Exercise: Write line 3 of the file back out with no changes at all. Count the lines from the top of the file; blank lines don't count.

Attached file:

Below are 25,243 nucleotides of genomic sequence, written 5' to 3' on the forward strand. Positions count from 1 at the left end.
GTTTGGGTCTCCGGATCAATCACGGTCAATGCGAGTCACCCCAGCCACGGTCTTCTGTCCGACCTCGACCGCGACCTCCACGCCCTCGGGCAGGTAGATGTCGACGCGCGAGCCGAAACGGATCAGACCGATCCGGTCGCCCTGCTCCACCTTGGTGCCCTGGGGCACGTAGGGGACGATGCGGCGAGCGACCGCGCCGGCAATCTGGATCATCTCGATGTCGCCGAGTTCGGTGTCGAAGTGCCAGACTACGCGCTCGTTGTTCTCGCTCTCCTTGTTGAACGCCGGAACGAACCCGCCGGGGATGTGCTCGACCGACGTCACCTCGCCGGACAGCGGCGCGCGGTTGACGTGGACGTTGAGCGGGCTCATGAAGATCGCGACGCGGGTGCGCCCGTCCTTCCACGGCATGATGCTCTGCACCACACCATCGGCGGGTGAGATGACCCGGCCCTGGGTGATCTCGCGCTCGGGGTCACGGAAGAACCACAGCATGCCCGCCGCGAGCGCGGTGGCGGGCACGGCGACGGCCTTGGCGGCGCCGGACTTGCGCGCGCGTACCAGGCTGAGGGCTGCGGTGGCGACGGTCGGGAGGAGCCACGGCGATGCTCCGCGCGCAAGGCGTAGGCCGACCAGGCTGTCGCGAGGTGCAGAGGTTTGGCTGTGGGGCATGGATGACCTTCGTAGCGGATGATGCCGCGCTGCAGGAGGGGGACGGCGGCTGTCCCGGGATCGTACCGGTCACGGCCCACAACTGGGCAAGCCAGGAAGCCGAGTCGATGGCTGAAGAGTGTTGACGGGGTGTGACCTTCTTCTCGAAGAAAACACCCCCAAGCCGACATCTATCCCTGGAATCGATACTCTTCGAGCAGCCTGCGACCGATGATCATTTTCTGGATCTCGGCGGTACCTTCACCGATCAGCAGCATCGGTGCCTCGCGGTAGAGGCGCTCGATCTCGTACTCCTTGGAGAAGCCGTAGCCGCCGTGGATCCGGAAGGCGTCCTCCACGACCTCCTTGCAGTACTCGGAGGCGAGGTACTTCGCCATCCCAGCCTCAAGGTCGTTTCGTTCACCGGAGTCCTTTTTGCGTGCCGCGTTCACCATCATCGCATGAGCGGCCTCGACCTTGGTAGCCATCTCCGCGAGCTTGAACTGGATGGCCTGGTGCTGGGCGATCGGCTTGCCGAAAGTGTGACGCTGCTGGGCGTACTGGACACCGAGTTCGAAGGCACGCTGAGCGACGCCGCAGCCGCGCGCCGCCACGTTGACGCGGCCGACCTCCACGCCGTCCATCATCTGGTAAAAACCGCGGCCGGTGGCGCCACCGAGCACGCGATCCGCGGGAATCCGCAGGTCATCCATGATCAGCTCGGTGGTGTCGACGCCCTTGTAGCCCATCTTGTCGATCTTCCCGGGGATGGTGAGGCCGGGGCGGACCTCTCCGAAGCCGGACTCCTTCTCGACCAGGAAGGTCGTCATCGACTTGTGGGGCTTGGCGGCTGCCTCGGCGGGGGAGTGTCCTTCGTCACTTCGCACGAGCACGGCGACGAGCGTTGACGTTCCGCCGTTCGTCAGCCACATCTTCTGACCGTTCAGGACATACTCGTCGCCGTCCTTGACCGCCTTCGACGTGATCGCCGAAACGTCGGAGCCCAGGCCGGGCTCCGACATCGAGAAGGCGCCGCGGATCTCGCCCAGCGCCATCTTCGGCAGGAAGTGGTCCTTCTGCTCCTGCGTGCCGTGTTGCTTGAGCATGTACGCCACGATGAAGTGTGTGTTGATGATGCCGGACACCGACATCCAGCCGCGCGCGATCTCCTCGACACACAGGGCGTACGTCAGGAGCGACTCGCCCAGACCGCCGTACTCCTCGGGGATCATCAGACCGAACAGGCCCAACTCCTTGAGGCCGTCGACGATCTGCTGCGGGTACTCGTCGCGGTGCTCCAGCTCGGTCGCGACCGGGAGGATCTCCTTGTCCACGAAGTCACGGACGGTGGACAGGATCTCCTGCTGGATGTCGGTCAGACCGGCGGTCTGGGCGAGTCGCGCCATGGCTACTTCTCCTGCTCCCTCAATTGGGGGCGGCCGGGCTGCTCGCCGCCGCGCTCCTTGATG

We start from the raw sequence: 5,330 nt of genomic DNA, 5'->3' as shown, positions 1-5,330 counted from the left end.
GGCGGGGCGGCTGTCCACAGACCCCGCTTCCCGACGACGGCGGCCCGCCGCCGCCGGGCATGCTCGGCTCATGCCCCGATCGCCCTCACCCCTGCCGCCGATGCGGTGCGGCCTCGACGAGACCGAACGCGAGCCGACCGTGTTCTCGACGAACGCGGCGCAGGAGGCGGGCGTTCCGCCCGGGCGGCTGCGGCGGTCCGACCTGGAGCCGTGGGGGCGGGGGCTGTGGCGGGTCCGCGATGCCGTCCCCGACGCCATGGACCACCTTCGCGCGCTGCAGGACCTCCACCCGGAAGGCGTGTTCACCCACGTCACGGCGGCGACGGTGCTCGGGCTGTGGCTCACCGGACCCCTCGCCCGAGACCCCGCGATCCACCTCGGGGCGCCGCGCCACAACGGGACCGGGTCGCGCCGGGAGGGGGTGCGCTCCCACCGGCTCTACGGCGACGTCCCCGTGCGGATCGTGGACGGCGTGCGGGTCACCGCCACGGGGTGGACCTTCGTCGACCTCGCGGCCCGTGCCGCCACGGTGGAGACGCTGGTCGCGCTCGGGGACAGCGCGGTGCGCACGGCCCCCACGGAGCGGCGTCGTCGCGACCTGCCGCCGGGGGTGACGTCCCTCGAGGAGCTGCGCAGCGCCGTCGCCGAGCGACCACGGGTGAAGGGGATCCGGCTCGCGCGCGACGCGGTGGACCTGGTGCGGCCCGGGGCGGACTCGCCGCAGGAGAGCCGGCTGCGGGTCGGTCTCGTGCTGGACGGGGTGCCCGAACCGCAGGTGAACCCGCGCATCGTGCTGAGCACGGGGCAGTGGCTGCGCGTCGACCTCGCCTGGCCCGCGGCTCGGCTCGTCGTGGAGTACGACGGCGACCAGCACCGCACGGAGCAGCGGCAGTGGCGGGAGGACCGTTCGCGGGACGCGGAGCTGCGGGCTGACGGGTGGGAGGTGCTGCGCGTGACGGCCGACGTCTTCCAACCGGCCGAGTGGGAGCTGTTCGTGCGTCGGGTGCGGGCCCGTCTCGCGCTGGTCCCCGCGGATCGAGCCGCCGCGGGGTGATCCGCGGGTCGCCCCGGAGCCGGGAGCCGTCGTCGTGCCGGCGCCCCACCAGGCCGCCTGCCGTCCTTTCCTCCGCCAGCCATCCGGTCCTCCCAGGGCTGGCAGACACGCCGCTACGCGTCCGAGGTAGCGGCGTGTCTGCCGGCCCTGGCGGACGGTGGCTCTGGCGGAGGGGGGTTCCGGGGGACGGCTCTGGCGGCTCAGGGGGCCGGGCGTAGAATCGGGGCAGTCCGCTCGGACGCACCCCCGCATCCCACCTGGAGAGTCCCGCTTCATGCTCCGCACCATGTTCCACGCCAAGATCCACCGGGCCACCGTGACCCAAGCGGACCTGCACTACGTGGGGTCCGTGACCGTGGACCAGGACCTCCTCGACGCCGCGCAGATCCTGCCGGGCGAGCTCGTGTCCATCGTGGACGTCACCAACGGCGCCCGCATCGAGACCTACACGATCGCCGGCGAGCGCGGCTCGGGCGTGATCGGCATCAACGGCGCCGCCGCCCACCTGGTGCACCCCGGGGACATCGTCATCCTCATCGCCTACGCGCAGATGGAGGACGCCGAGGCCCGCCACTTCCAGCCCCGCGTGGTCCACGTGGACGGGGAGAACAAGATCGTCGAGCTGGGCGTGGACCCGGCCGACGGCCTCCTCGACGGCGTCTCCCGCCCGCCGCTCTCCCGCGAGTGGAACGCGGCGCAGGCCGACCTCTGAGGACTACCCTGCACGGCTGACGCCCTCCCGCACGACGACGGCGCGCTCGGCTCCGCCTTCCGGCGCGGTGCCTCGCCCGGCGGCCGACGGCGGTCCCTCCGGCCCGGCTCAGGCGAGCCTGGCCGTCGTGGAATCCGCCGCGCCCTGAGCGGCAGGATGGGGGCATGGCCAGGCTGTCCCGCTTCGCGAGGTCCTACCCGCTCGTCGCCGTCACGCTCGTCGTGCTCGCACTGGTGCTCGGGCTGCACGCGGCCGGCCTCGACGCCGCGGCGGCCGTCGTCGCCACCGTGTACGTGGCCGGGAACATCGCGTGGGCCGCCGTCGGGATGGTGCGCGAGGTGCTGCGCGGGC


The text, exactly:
We start from the raw sequence: 5,330 nt of genomic DNA, 5'->3' as shown, positions 1-5,330 counted from the left end.